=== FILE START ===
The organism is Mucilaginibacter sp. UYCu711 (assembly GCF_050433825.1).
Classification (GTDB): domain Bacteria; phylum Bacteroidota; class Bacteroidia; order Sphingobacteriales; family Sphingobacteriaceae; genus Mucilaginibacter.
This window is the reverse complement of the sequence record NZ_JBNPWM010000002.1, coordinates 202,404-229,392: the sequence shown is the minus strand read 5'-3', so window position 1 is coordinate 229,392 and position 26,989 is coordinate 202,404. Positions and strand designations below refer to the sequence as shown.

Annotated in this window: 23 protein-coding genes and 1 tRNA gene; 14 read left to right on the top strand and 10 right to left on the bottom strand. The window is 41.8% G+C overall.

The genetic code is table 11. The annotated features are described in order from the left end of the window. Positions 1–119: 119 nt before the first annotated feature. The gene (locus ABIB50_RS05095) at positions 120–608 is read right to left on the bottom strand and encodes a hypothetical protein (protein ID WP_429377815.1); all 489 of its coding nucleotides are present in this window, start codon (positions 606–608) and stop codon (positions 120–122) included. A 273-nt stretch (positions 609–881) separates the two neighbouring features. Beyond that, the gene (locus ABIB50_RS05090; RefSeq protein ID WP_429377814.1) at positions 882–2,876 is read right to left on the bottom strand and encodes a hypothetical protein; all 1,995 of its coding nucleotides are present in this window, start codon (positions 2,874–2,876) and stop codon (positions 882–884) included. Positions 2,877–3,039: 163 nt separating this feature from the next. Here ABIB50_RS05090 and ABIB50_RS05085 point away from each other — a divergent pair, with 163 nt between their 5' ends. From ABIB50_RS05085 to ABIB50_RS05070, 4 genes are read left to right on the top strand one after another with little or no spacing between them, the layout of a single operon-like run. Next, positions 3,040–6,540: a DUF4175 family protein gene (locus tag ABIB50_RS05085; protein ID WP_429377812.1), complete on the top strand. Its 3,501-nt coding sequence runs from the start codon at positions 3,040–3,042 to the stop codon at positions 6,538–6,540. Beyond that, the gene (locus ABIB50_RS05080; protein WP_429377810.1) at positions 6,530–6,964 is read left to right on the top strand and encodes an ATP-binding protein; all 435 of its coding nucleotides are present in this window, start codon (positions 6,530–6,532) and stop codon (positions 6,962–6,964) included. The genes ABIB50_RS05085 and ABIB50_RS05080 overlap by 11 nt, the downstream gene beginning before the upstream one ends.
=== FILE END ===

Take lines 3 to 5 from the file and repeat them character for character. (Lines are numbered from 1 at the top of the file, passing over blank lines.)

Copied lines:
This window is the reverse complement of the sequence record NZ_JBNPWM010000002.1, coordinates 202,404-229,392: the sequence shown is the minus strand read 5'-3', so window position 1 is coordinate 229,392 and position 26,989 is coordinate 202,404. Positions and strand designations below refer to the sequence as shown.

Annotated in this window: 23 protein-coding genes and 1 tRNA gene; 14 read left to right on the top strand and 10 right to left on the bottom strand. The window is 41.8% G+C overall.

The genetic code is table 11. The annotated features are described in order from the left end of the window. Positions 1–119: 119 nt before the first annotated feature. The gene (locus ABIB50_RS05095) at positions 120–608 is read right to left on the bottom strand and encodes a hypothetical protein (protein ID WP_429377815.1); all 489 of its coding nucleotides are present in this window, start codon (positions 606–608) and stop codon (positions 120–122) included. A 273-nt stretch (positions 609–881) separates the two neighbouring features. Beyond that, the gene (locus ABIB50_RS05090; RefSeq protein ID WP_429377814.1) at positions 882–2,876 is read right to left on the bottom strand and encodes a hypothetical protein; all 1,995 of its coding nucleotides are present in this window, start codon (positions 2,874–2,876) and stop codon (positions 882–884) included. Positions 2,877–3,039: 163 nt separating this feature from the next. Here ABIB50_RS05090 and ABIB50_RS05085 point away from each other — a divergent pair, with 163 nt between their 5' ends. From ABIB50_RS05085 to ABIB50_RS05070, 4 genes are read left to right on the top strand one after another with little or no spacing between them, the layout of a single operon-like run. Next, positions 3,040–6,540: a DUF4175 family protein gene (locus tag ABIB50_RS05085; protein ID WP_429377812.1), complete on the top strand. Its 3,501-nt coding sequence runs from the start codon at positions 3,040–3,042 to the stop codon at positions 6,538–6,540. Beyond that, the gene (locus ABIB50_RS05080; protein WP_429377810.1) at positions 6,530–6,964 is read left to right on the top strand and encodes an ATP-binding protein; all 435 of its coding nucleotides are present in this window, start codon (positions 6,530–6,532) and stop codon (positions 6,962–6,964) included. The genes ABIB50_RS05085 and ABIB50_RS05080 overlap by 11 nt, the downstream gene beginning before the upstream one ends.